#SurvivalStories2021 Adult Award-Winning Books Genre Horror and Deliverance in Books Lifespan of a Reader Literary Fiction Reading Themes

[Saturday Reads] Reclaiming One’s Muted History through Mengiste’s Powerful Voice

... in "The Shadow King."

SaturdayReads

Myra here.

Every Saturday we hope to share with you our thoughts on reading and books. We thought that it would be good practice to reflect on our reading lives and our thoughts about reading in general. While on occasion, we would feature a few books in keeping with this, there would be a few posts where we will just write about our thoughts on read-alouds, libraries, reading journals, upcoming literary conferences, books that we are excited about, and just book love miscellany in general.


The book I am sharing below is the reason why we came up with this annual reading theme in the first place – plus, it is a perfect fit for our quarterly reading theme on horror and deliverance in books as well.


The Shadow King (Amazon | Book Depository)

Written by: Maaza Mengiste Publisher: Canongate Books (2020, first published 2019) ISBN: 9780393083569 (ISBN10: 039308356X) Awards: Booker Prize Nominee (2020),Los Angeles Times Book Prize Nominee, Fiction (2019), HWA Gold Crown Nominee, Longlist (2020) Bought a copy of the book. Book photos taken by me.

When I first envisioned this year’s annual theme, I had narratives like this one from Addis Ababa written by Mengiste in mind: the ferocity, the deliberate reshaping of history from the lens of the vanquished, the wresting back of power amidst despair and helplessness.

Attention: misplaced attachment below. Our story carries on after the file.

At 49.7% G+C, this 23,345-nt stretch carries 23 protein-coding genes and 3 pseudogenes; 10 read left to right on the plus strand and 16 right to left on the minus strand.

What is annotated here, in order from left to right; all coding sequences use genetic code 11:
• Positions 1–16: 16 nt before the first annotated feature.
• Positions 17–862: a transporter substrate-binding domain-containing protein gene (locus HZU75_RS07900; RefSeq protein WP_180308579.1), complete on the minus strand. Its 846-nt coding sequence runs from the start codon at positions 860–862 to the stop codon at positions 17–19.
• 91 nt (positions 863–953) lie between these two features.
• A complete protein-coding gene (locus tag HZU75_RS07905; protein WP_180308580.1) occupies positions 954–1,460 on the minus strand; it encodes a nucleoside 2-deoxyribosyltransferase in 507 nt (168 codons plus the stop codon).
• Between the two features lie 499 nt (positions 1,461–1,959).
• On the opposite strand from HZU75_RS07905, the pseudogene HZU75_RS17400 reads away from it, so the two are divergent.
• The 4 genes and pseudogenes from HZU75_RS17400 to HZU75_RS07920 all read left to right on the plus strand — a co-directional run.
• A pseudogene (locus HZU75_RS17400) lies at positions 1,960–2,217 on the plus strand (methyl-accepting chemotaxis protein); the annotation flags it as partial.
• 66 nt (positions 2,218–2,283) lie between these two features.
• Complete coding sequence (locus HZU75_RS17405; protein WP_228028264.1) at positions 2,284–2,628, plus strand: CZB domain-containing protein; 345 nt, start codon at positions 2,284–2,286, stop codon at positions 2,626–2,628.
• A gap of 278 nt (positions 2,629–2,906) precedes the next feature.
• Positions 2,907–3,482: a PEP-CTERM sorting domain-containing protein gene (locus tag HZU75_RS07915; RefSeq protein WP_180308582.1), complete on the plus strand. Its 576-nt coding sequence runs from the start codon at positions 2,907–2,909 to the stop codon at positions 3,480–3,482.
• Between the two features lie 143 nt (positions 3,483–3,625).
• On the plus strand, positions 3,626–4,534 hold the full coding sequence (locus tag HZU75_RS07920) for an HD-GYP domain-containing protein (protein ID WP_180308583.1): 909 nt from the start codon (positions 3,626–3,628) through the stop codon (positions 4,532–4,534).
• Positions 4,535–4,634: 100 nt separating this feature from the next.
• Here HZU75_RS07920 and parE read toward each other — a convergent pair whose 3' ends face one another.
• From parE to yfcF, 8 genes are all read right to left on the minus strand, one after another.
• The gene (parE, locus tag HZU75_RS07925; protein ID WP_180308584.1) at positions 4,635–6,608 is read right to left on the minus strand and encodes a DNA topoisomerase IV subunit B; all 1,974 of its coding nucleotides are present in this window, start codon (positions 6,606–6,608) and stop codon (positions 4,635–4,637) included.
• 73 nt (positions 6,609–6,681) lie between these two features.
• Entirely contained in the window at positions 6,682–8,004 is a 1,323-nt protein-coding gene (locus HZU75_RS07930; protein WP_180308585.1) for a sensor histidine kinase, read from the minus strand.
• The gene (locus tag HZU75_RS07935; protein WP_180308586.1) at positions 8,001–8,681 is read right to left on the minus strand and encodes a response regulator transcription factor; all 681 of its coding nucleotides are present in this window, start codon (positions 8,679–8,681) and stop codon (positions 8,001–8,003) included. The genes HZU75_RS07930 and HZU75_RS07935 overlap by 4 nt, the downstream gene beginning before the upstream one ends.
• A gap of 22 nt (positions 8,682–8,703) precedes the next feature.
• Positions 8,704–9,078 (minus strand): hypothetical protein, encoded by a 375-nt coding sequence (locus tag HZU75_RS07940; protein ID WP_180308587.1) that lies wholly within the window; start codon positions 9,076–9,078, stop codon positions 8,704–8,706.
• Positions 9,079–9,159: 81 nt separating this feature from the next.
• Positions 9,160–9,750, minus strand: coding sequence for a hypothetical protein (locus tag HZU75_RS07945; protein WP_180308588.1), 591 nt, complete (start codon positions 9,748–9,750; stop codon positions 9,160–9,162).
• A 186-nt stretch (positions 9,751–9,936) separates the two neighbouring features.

What I did not realize was the toll it would take on me as a reader. I recognize that I am perceiving this from a privileged position. It is important to point out, however, that the Philippines has been colonized and vanquished by multiple countries as well: Spain, Japan, United States of America. This has inevitably produced a more-insidious-fully-absorbed-and-unchecked-colonial-mentality and the semi-automatic servile positioning of one’s self when compared to another in my generation and the one that came before, and the one before that. Yet, while my ancestors had undoubtedly lived a similar narrative as the one that Mengiste has fearlessly portrayed here, I did not experience these horrors myself, nor have I had the opportunity to have conversations with my grandparents and their grandparents about our subjugation as a people: both imposed through physical violence and the mindf**ery that has kept it in check for generations to come.

Mengiste’s writing is more than just disturbing: it rips open the savagery that has always lived beneath the surface, the gaping wounds that will take perhaps an eternity to fully heal (if at all), and exposes the brutal ugliness that is incessant and prosaic and aching in places you thought were invulnerable, all the while her teeth gnashing – merciless in her portrayal of rape, nakedness, and raw violence that is relentless.